THE all-too-familiar monotonous beeping of the bedside alarm rouses me for my morning run, and I am quick to silence it lest I wake the missus who is caught up in what looks like a pleasant adventure of a dream. Creeping into the bathroom and careful not to make too much noise, I go through the motions of preparing myself for the road.
The motions are never of the boring sort. In my head, there’s music playing akin to the music bed in the scene from Sylvester Stallone’s Rambo: First Blood (okay, so am dating myself) where the hero readies for battle, and the camera angles and accompanying soundtrack add to the drama: boot laces being tied, ammunition belt hooked on, big-ass jungle knife sheathed, bow and arrows tucked behind, and ratty strip of camo fabric tied on as headband. My version is just as dramatic: Slip into my running shoes, clip on my hydration belt, strap on my watch and heart rate monitor, pack in my gels and cellphone, slip on my visor and am ready to roll.
The imagined cinematic flair is done for a reason. Since I’m up before the bats (both animal and human) return to their caves, I have to find ways to get psyched and remind myself why I’m doing all this. Soon after my watch picks up a satellite reading and am done with some mild stretching, I take the first strides that will transport me on another magical fitness adventure (what did I say about psyching myself?); but my brain is mostly still half-asleep and just starting to pick up steam.
As my train of thought finally leaves the station, my mind drifts from one topic to another: things to do for the day, the color choice for the room we’re renovating, my next running shoe of choice, the blind item about the controversial starlet and her secret habit, the traffic in the metro, inept sports casters covering the Olympics. The list goes on. There are days when I get caught up with the flighty shift in topics, while other days find me dwelling on one particular subject that’s hard to shake off. Inevitably, sometime during my run, I arrive at the one unifying point that casts aside all the distraction and brings everything to an even calm: gratitude.
I’m a big fan of thankfulness and appreciation. Always have been.
I run with an appreciation for the many things that enable me to enjoy what life has to offer, none of which is material in nature. Good health, a fully functioning brain (acerbic and hyperactive as it may be), and a wonderful family are just a few that come to mind. The basic ability to run and cover specific distances on my own is a personal celebration of what it means to be alive, and for this I am grateful.
A couple of years ago, I came across an inspiring human interest story on video featuring a father and son called Team Hoyt (www.teamhoyt.com) that made me realize even more what the human spirit is capable of, while at the same time giving me more reason to be grateful for being born with fully functioning limbs and healthy biological systems. The feature tells of one father’s continuing journey with his quadriplegic son (struck down by cerebral palsy) as they join various endurance races across America. Team Hoyt’s great adventure actually all started when Rick (through an interactive computer) told his father that he wanted to race a 5-mile benefit run for a lacrosse player who had been paralyzed in an accident. Using specially designed equipment that allows father Dick Hoyt to compete in various races while either pulling or pushing son Rick along, father and son have competed in and completed over a thousand races ranging from half-marathons and marathons to duathlons and triathlons (including six Ironman distance triathlons).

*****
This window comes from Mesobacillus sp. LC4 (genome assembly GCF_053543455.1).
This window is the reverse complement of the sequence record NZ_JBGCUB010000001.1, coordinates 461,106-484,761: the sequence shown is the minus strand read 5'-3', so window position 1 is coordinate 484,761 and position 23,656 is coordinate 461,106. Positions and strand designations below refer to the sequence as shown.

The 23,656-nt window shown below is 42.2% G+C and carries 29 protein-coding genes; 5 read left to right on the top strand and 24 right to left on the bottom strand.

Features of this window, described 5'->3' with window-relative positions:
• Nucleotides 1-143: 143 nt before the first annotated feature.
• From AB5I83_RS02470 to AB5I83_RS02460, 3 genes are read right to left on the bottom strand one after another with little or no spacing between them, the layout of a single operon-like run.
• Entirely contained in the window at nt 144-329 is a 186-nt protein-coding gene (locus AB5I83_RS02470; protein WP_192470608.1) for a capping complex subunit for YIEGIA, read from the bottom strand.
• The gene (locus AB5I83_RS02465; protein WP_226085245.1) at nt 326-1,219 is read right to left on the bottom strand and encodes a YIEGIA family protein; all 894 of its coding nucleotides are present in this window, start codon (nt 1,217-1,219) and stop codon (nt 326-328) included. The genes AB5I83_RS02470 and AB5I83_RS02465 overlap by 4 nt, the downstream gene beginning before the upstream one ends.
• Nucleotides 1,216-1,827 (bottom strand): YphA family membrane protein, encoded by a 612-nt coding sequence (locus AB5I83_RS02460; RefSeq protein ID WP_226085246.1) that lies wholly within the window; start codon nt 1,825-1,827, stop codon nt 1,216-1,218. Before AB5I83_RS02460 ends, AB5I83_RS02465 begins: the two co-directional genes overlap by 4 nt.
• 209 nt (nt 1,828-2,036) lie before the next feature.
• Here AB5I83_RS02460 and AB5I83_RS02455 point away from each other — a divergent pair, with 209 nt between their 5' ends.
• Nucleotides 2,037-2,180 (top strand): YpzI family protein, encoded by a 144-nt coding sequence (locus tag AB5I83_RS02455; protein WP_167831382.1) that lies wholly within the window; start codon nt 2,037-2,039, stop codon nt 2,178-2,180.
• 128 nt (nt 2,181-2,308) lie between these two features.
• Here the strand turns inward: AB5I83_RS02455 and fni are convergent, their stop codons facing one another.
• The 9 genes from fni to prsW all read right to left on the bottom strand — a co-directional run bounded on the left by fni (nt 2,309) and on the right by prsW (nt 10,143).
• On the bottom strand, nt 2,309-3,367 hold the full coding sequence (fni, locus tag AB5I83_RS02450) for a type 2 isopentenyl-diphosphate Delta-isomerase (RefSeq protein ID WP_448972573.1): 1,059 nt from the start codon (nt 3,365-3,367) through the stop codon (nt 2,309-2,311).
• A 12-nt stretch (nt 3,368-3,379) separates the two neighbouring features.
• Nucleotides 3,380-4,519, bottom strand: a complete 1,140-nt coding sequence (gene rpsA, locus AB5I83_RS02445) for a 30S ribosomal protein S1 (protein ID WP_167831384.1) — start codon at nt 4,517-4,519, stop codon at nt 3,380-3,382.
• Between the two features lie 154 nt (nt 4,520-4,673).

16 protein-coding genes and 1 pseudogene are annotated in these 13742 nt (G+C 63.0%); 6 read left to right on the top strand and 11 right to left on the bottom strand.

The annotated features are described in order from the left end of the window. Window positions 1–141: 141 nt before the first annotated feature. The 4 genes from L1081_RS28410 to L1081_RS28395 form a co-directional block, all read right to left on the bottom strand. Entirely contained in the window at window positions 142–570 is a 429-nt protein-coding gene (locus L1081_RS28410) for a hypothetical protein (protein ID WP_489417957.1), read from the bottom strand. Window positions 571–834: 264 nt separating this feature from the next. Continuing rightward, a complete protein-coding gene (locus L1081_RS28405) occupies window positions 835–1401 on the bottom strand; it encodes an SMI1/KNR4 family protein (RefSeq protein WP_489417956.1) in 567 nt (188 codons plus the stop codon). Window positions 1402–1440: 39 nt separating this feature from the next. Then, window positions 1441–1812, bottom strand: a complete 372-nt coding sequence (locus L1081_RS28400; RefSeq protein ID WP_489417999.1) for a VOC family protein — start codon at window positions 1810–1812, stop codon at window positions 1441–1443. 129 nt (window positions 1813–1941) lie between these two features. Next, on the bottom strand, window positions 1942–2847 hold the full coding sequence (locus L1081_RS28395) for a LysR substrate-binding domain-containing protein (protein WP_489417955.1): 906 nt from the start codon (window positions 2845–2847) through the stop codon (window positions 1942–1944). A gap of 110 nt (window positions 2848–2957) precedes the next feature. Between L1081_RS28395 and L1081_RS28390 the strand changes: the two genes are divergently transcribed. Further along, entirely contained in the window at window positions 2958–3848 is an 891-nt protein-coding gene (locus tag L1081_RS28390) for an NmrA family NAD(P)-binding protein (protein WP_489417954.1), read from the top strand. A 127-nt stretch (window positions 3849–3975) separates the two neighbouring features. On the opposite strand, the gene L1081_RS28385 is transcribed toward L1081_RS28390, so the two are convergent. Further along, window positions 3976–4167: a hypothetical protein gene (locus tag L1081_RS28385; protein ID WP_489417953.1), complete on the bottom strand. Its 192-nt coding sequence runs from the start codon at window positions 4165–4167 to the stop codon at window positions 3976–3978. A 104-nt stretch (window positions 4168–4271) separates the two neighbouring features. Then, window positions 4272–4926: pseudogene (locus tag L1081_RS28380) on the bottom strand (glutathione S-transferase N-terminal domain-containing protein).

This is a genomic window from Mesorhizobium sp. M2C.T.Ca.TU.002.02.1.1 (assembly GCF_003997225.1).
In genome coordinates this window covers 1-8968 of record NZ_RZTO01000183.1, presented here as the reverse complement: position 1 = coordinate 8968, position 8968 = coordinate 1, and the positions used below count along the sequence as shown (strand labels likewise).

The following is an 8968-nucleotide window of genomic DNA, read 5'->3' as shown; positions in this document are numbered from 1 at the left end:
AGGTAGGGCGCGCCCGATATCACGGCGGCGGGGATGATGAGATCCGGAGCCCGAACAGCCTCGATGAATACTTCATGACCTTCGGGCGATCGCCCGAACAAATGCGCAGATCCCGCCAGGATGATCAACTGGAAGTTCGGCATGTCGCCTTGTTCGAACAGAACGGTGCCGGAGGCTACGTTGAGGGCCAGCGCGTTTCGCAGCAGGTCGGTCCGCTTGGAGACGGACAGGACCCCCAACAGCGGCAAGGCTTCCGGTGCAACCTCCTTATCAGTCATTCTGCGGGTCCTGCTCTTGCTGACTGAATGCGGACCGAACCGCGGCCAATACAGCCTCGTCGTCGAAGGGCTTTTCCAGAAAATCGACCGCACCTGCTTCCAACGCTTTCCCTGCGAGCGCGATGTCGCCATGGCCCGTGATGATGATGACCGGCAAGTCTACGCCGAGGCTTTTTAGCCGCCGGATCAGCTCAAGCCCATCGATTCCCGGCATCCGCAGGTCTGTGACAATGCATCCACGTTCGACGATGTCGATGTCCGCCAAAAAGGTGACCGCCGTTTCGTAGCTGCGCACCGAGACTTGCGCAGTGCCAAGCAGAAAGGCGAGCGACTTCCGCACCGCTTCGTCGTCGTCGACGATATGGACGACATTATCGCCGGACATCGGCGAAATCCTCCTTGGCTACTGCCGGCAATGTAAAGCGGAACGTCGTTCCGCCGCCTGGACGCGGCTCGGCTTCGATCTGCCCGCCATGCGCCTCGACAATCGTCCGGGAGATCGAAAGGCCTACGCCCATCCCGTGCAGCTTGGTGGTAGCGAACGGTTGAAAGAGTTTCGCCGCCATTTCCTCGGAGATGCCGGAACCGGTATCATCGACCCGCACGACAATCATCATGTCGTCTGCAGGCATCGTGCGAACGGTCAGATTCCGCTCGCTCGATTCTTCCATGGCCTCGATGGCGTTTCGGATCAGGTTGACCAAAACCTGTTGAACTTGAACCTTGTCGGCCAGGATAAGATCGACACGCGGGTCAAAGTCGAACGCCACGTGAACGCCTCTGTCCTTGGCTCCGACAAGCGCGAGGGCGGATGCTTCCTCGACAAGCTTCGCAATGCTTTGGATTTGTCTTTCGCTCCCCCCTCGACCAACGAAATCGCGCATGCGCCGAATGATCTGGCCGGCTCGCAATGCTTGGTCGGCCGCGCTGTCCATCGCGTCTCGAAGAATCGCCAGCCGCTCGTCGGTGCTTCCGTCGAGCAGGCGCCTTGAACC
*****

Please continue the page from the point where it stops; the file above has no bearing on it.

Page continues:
Funny sidelight: While watching the Team Hoyt video with the missus (who was in tears as the story unfolded), I blurted “Hell, if that 50-something guy can pull his son on the swim leg and push him on the bike and run legs of a full-distance Ironman, surely I can finish an Ironman on my own!” An incredulous wifey suddenly stops sniffling, turns to me, and with a look only reserved for child-molesters and convicted mass murderers, exclaims, “THAT’S your takeaway from this heart-warming story of unconditional love and perseverance?! Hello…” And that, ladies and gentlemen, is why men are from Mars and women are from Venus. But back to our story…
Unlike other lower forms of animals that run basically to hunt, migrate, or avoid becoming another animal’s lunch or dinner, humans need a more profound purpose for the basic activity of running. Some people need to run for a cause to get going, while others hit the road to lose weight or to recover that six-pack from years gone by that’s turned into a party-size beer keg. There are those who run socially to find friends and possibly partners, pretty much in the way that fitness centers and fun runs have become the new singles bars.
Running is inarguably the purest sport there is, as you rely on yourself and nothing more. Strip off all the technology, from the new generation iPods and GPS-tracking watches to the latest lighter-than-tissue-paper footwear and keeps-you-cool/warm-in-whatever-temperature apparel, and you can still enjoy your run — perhaps even more.
In the end, running, the human activity that is almost as natural as, uhm, walking, should not ever be viewed as being burdensome or worse, an inconvenience. It is the body’s natural way of transporting itself from place to place. It enables us to appreciate the joy of being able to do things on our own and to continually do that for as long as our bodies can support us. Running takes us on adventures, great and small, near and far. It would be a pity to let such a gift go unopened.
Do yourself a favor: shut off that computer, lace up those running shoes, and step outside. Celebrate your run. There is much to be grateful for.
Follow Bobby Go on Twitter @startlinebob